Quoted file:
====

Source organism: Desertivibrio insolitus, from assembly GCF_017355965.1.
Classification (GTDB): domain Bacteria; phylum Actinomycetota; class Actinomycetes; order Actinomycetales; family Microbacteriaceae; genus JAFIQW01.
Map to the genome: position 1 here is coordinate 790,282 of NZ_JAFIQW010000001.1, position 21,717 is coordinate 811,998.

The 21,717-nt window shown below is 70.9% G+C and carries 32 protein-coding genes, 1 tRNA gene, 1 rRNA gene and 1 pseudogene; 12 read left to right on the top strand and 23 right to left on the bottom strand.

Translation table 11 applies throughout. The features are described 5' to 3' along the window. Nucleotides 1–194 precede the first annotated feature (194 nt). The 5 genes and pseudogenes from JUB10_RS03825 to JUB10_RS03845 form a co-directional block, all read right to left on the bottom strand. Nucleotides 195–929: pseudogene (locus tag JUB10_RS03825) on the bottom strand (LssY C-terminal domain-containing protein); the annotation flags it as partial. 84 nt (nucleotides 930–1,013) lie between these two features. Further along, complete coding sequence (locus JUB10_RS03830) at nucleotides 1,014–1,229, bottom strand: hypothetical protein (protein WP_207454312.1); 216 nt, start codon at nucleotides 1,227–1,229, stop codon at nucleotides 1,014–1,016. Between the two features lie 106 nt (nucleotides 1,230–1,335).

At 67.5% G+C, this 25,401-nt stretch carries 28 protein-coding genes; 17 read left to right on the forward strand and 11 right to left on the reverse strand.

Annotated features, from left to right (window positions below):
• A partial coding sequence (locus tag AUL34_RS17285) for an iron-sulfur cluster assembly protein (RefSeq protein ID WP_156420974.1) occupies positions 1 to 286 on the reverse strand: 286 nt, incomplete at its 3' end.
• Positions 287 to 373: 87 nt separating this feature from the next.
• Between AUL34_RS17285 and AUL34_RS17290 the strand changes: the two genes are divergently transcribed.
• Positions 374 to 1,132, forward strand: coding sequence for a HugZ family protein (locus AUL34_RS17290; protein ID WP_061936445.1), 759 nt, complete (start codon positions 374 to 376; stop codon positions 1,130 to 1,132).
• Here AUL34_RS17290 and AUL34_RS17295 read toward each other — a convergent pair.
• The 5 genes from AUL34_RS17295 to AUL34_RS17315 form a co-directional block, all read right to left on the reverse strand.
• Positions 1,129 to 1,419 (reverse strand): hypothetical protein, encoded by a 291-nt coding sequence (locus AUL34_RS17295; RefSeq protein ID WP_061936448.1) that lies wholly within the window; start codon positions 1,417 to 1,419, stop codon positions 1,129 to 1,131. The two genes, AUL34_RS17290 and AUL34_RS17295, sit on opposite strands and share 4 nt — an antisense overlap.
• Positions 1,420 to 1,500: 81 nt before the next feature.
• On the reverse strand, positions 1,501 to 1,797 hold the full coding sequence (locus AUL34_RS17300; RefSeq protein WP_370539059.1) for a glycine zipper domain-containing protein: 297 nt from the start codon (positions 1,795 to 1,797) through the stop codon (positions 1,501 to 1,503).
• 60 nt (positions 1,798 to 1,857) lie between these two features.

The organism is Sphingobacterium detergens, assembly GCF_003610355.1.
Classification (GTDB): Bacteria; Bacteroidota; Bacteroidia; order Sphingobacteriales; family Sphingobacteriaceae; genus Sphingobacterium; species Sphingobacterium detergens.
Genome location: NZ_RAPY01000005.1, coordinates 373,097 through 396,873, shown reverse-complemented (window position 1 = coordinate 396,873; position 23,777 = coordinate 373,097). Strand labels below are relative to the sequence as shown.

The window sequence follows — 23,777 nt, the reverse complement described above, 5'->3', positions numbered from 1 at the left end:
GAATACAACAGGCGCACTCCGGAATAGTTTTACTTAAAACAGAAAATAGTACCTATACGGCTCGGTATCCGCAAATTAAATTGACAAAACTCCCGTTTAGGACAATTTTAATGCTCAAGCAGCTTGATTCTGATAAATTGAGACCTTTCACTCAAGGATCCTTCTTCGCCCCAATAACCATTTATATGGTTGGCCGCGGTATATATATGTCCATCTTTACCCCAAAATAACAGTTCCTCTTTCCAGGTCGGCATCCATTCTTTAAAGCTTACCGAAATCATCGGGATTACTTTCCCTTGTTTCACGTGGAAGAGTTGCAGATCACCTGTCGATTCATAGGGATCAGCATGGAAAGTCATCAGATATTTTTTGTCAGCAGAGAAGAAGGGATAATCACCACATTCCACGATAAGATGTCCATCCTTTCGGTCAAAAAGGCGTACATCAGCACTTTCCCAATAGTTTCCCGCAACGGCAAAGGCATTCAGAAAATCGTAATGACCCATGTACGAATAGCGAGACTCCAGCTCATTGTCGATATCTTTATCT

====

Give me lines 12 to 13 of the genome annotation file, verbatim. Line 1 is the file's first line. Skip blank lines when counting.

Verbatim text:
• Here AUL34_RS17290 and AUL34_RS17295 read toward each other — a convergent pair.
• The 5 genes from AUL34_RS17295 to AUL34_RS17315 form a co-directional block, all read right to left on the reverse strand.